Earlier this week, Google-parent Alphabet Inc., the Mountain View, California-based tech conglomerate, had posted record quarterly profits for a second successive quarter over Q1, 2021 that ended on March 31 and unwrapped a proposal to repurchase as many as $50 billion worth of shares, eventually leading to an upsurge of more than 6 per cent on Wednesday's pre-market trading.
So far this week, prices of Class A Alphabet Inc shares gained more than 5.6 per cent to $2,392.76 a per, proffering a persistent boost to a high-flying Wall St. Aside from that, on its quarterly earnings’ report, online advertisement mogul Alphabet Inc. had also added that its ad sales and usage might witness a slowdown over current quarter as people gradually began to resume in-person activities following a mass-scale acceleration in pandemic vaccination campaign in the United States, though, since online activities kept soaring over first quarter of the year, Alphabet Inc.
had smoothly beaten Wall St. estimates for quarterly revenues and had topped the sales record which it had clocked a quarter earlier.
Alphabet posts record quarterly profits, reveals plan of a $50bn buyback program
On top of that, according to Alphabet Inc.’s quarterly earnings’ report released earlier this week, the Google parent’s overall quarterly sales surged 34 per cent to $55.3 billion on a year-on-year, beating an analysts’ estimate of 26 per cent growth in sales, with Google’s ad sales and cloud sales jumped 32 per cent and 45.7 per cent respectively on an annualized basis.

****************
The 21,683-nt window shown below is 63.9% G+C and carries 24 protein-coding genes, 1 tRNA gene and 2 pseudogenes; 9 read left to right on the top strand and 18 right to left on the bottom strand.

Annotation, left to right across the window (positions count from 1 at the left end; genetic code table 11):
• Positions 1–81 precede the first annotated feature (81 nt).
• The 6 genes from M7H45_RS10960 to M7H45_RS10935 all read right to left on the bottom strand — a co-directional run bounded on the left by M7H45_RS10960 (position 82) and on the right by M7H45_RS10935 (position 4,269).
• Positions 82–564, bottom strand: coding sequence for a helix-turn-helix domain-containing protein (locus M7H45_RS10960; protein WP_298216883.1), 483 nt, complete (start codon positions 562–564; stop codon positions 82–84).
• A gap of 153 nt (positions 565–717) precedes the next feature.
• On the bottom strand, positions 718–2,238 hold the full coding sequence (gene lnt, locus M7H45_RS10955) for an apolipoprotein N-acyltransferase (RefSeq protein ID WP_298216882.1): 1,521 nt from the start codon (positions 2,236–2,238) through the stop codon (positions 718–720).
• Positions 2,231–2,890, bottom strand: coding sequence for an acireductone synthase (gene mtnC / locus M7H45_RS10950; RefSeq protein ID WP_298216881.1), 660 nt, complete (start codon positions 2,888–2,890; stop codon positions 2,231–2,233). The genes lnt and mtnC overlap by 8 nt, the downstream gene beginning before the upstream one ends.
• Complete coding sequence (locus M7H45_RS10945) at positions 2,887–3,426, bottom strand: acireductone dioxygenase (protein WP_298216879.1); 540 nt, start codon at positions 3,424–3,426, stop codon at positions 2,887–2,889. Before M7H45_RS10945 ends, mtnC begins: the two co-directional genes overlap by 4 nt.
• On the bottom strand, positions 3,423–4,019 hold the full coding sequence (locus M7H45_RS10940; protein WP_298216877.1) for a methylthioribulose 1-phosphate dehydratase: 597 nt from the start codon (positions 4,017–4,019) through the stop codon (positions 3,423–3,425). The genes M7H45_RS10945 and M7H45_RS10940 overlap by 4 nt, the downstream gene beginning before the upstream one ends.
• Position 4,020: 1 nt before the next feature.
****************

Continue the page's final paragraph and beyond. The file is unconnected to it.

Besides, Alphabet Inc. reported a quarterly profit of $17.9 billion or $26.29 per share over its fiscal first quarter that ended on March 31, surpassing a previous record of $15.2 billion registered a quarter earlier. Despite a remarkable rise in quarterly profits and sales over Q1, 2021, flagging concerns over consumers’ behaviour amid a pandemic-era new normalcy, Alphabet Chief Financial Officer Ruth Porat said in a post-earnings’ call with the analysts, “It's too early to forecast the extent to which these changes in consumer behaviour and advertising spend will endure. ”